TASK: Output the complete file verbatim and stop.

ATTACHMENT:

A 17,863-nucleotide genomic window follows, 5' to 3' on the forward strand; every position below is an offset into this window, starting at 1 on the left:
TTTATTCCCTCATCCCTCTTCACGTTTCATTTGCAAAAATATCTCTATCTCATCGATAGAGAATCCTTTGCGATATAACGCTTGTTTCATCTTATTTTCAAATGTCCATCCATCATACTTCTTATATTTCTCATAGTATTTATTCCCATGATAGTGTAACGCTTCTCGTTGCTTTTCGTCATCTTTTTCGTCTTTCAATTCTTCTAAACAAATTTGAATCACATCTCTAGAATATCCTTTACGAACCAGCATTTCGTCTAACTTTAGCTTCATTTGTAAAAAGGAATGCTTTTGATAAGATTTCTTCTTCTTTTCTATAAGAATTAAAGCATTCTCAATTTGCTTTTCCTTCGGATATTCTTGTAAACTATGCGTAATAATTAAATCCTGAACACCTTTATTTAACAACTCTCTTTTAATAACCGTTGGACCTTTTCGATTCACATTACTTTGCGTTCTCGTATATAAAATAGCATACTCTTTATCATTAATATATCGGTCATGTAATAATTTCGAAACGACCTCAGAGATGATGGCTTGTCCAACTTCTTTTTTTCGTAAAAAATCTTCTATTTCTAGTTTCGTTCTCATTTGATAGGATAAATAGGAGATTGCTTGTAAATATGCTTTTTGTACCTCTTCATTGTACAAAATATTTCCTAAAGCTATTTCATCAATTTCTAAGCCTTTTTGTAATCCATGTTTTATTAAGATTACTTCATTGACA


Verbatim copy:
A 17,863-nucleotide genomic window follows, 5' to 3' on the forward strand; every position below is an offset into this window, starting at 1 on the left:
TTTATTCCCTCATCCCTCTTCACGTTTCATTTGCAAAAATATCTCTATCTCATCGATAGAGAATCCTTTGCGATATAACGCTTGTTTCATCTTATTTTCAAATGTCCATCCATCATACTTCTTATATTTCTCATAGTATTTATTCCCATGATAGTGTAACGCTTCTCGTTGCTTTTCGTCATCTTTTTCGTCTTTCAATTCTTCTAAACAAATTTGAATCACATCTCTAGAATATCCTTTACGAACCAGCATTTCGTCTAACTTTAGCTTCATTTGTAAAAAGGAATGCTTTTGATAAGATTTCTTCTTCTTTTCTATAAGAATTAAAGCATTCTCAATTTGCTTTTCCTTCGGATATTCTTGTAAACTATGCGTAATAATTAAATCCTGAACACCTTTATTTAACAACTCTCTTTTAATAACCGTTGGACCTTTTCGATTCACATTACTTTGCGTTCTCGTATATAAAATAGCATACTCTTTATCATTAATATATCGGTCATGTAATAATTTCGAAACGACCTCAGAGATGATGGCTTGTCCAACTTCTTTTTTTCGTAAAAAATCTTCTATTTCTAGTTTCGTTCTCATTTGATAGGATAAATAGGAGATTGCTTGTAAATATGCTTTTTGTACCTCTTCATTGTACAAAATATTTCCTAAAGCTATTTCATCAATTTCTAAGCCTTTTTGTAATCCATGTTTTATTAAGATTACTTCATTGACA